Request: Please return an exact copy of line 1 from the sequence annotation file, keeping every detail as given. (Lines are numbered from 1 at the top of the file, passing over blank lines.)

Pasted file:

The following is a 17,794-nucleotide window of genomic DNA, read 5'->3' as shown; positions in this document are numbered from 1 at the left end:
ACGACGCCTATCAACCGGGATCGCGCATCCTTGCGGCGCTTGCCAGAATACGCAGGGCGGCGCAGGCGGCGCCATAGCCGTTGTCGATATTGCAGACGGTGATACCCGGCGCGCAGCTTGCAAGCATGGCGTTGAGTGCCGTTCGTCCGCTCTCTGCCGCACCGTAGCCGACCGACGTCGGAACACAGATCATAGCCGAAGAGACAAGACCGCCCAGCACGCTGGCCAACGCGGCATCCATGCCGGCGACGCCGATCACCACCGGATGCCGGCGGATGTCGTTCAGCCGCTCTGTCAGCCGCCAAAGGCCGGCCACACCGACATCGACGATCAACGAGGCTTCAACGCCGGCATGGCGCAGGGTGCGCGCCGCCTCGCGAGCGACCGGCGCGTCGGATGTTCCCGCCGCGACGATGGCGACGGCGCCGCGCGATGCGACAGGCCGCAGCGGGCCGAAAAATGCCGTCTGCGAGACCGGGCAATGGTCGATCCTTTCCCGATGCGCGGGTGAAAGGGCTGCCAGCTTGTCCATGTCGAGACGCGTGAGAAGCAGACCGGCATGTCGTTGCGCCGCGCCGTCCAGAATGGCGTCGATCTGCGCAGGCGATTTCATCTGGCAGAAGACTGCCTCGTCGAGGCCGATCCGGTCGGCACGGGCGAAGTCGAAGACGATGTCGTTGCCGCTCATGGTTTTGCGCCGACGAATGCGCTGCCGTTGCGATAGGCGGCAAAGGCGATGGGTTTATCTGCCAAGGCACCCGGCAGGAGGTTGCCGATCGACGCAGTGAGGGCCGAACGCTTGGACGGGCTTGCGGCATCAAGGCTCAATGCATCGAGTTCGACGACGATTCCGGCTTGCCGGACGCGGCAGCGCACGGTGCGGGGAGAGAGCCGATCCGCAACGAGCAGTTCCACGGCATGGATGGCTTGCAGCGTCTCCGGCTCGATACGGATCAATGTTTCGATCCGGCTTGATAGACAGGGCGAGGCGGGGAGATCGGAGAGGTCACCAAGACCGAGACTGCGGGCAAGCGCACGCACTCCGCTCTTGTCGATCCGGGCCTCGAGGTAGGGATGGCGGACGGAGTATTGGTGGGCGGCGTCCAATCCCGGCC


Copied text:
The following is a 17,794-nucleotide window of genomic DNA, read 5'->3' as shown; positions in this document are numbered from 1 at the left end: